That section of the service was written as a cry out to God in the aftermath of the martyrdom of so many Jews during the Crusades. In their cry, they discovered a kinship with the martyred rabbis of the ancient world, who were killed by the Roman authorities in the aftermath of a rebellion. These Jews could think of nothing else but to cry out to God in the sacred act of remembrance for those who were taken, as our tradition says, al kiddush hashem, for the sanctification of Adonai.
If Yom Kippur is about recognizing our fragility as humans before the Divine, then the Eleh ezkarah section is about recognizing the added fragility that comes with being a Jew in this world. This year, perhaps, we feel that even more keenly. On this day, when we believe that heaven and earth are at their closest, we cry out to God for those who were taken because they were just like us. We cry and wail to God demanding answers to questions that will not come. We cry and remember that throughout our many wanderings, more often than not, living as a Jew was a fragile proposition.
Friends, today, in our nation, we are still in the one year period of mourning for the martyrs of this soil, who were killed al kiddush hashem, who were killed because they had the audacity to go and pray as Jews, who were killed because they were Jews. A little bit later this Yom Kippur, as we transition into our Yizkor service, together we will remember these martyrs with a new eleh ezkarah for Pittsburgh and Poway, CA. Together we will do what our ancestors have always done: sit in our precarious predicament. Together we will mourn for our people, and together we will accept the fragility of our Jewish existence.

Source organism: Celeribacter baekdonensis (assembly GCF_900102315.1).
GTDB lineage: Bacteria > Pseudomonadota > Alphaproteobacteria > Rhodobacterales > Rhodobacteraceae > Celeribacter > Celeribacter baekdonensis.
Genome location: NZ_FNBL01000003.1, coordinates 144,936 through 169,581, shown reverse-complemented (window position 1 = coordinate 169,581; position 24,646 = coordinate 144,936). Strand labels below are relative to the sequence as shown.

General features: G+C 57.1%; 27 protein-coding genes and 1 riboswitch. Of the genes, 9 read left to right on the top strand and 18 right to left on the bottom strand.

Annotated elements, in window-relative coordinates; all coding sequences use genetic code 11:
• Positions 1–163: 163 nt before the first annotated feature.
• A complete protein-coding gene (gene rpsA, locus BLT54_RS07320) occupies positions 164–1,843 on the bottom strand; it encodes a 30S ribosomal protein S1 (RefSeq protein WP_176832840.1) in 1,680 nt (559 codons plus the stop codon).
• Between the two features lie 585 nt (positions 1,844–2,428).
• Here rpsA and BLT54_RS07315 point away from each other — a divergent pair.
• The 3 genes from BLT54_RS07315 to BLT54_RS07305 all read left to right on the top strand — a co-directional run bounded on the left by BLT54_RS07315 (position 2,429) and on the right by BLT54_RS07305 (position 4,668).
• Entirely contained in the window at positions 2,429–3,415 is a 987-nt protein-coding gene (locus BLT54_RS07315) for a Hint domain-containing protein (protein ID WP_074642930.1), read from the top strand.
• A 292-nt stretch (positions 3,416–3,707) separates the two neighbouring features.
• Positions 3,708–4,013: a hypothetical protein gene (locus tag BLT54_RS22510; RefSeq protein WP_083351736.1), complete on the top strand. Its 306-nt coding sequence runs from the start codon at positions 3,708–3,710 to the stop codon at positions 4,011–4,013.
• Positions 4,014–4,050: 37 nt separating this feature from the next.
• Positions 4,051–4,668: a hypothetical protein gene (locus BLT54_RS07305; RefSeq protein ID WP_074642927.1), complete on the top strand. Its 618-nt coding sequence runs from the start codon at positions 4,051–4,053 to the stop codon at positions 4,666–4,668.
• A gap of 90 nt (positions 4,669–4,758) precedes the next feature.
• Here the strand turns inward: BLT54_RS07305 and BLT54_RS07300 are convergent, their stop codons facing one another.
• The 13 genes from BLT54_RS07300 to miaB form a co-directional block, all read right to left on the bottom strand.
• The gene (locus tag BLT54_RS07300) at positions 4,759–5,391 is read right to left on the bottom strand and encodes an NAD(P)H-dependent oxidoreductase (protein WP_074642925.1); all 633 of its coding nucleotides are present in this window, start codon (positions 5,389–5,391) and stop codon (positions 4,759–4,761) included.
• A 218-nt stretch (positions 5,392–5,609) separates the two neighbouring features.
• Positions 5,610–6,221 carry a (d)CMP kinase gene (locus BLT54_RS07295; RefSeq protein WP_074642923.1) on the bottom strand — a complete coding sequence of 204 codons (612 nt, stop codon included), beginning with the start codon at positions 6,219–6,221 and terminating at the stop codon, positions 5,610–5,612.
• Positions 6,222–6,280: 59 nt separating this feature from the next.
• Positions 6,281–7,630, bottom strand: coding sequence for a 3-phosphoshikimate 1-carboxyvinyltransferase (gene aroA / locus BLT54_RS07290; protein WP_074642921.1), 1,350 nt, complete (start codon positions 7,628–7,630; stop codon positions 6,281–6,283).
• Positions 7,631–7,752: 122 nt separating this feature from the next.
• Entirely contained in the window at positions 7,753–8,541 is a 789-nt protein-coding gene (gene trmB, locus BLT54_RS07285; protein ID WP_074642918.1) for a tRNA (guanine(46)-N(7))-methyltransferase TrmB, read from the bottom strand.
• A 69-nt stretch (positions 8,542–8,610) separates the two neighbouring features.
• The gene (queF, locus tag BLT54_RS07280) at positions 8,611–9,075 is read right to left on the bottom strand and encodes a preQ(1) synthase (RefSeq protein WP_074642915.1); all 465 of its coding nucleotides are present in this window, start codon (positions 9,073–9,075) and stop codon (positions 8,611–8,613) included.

Toward the end of her book, Bari Weiss makes the point that protesting won’t change much. She quotes Rabbi Jonathan Sacks who said: “Non-Jews respect Jews who respect Judaism, and they are embarrassed by Jews who are embarrassed by Judaism.” Weiss takes this as a signal that passive reaction to antisemitism won’t cut it. It is time to move from “crouching to standing, from defense to offense, from doubt to confidence, from shame to pride.”
It is only once we come face to face with our fragility in this world that we can truly see the answers that Judaism has for us, and the answers that this day asks us to consider. If the underlying theme of Yom Kippur is fragility, and the specific fragility that comes with being a Jew, what counteracts it? How do we come back to that sense of pride? How do we stabilize ourselves on such shaky ground?
We respond with the stability of God, the stability of our traditions, and the stability of our community.
The stability of God. At the end of this long day of repentance and prayer, before the tekiah gedolah is sounded, we proudly declare three lines. The first is the Shema, reminding us that God is one and one alone. The second line, we recite three times: Praised be God’s name forever and ever! And finally, we announce seven times: Adonai Hu HaElohim! Adonai is God! Seven times, like the seven days. A new creation as we exit the fog of our fasts and afflictions. Though our bodies bend from our repentance, God remains. Though we come and go, God remains. Though we struggle and strive. God remains. Though we are often under attack, God remains, as God has been and will be forever.